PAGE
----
It wasn’t the dreaded school uniform shopping – having the help of my eldest daughter took the sting out of that task.

No, it was the AS Level exam results on Thursday that has left the wound of my grief once again raw and bleeding.

As my friends and work colleagues celebrated the success of their sons and daughters’ exam results, our family were once again reminded of our loss.

Usually, if I have a good cry before leaving for work in the morning, or even while driving to work, I can hold it together all day, but not on Thursday. I alternated between congratulating friends on their sons and daughters exam results and seeking refuge in the toilets at work, when it all became just too much.

I find that it takes time for the wound to scab over again. I remain fragile and tearful, unnerved by how quickly I can unravel.

Leah December 2013

Then today I discovered this photo of Leah taken in our Living Room in December 2013, just a few short weeks before she died. She was absolutely fascinated with this small tortoiseshell butterfly that was somehow surviving the winter. These butterflies normally hibernate from late September until the following Spring.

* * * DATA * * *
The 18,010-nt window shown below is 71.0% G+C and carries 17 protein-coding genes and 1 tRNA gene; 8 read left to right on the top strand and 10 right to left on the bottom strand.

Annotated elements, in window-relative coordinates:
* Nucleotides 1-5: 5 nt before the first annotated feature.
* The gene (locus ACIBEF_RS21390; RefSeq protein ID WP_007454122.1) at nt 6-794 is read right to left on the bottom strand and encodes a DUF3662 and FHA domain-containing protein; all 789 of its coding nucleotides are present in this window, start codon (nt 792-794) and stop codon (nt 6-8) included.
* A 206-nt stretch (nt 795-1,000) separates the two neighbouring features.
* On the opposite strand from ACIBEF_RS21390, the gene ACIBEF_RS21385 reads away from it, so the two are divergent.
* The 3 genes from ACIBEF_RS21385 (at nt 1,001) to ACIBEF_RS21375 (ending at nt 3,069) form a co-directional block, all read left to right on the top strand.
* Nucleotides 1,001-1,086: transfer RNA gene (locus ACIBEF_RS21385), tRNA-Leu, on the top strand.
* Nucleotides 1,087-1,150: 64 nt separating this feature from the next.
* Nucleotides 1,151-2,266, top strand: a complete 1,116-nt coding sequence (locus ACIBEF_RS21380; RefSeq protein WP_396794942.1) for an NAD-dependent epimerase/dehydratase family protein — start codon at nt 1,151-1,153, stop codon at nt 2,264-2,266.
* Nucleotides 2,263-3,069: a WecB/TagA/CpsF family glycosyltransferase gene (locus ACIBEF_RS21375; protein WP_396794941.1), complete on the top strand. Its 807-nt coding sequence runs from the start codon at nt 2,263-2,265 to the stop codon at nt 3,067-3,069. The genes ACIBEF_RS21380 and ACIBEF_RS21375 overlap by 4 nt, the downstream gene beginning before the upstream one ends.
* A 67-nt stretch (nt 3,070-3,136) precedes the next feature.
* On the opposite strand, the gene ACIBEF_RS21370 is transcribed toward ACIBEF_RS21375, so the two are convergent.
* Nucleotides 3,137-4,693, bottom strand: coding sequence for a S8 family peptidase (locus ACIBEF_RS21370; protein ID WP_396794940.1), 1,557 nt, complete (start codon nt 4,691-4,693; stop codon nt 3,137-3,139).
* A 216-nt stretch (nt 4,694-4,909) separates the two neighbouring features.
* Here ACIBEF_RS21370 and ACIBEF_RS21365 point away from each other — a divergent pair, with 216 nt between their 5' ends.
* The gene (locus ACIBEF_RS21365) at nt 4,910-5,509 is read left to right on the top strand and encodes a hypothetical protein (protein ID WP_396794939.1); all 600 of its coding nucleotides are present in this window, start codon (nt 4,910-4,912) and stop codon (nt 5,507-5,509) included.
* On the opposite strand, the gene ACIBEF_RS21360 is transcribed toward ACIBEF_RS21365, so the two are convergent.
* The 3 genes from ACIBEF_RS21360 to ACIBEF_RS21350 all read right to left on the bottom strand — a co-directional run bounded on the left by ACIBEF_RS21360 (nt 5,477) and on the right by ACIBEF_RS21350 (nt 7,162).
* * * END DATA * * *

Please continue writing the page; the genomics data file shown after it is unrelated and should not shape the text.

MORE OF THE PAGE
This butterfly was a lot like Leah in her illness – beautiful, gentle, but oh so fragile and struggling to survive. The butterfly lived for a couple more weeks, but sadly, like Leah, it eventually died.

It reminds me of the song lyrics that Leah quoted on her Facebook page in December 2012, a few weeks before that fateful blood test that changed all of our lives forever.

Who Am I

One Year On

One Year On

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I haven’t blogged in 10 days – probably the longest time I’ve gone without blogging in a year.

I think it’s because I don’t know how I’m feeling, now that the first anniversary of Leah’s death has been and gone.

Now that it has been one full year since I have hugged and kissed my second born, much loved child, am I actually supposed to feel a little less sad?

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Taken before the Rend Collective Concert June 2013

One year on, is my heart supposed to feel a little less broken?

Or am I supposed to have developed coping skills that enable me to bear the pain of loss without, for example, bursting into tears at the sight of Leah’s favourite foods on promotion in the supermarket?

Despite the fact that Leah has been gone for a year now, sometimes I open the drawer laden with post transplant medication in her bedroom, gaze at the contents and wonder: “Did all of this really happen?”

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Yet, at other times I feel strong. A friend whose husband had taken his own life when their children were small, used to tell me “When the worst thing that can ever happen to you has already happened, there’s nothing left to fear.”

Now I understand what she meant.

Although I’m often sad, I have a lot less fear than I once had.

If God can give me the strength to get through this, well then what is there left to fear?

This is the "Kneeling Plate" on Leah's grave with one of her favourite Bible verses.
This is the “Kneeling Plate” on Leah’s grave with one of her favourite Bible verses.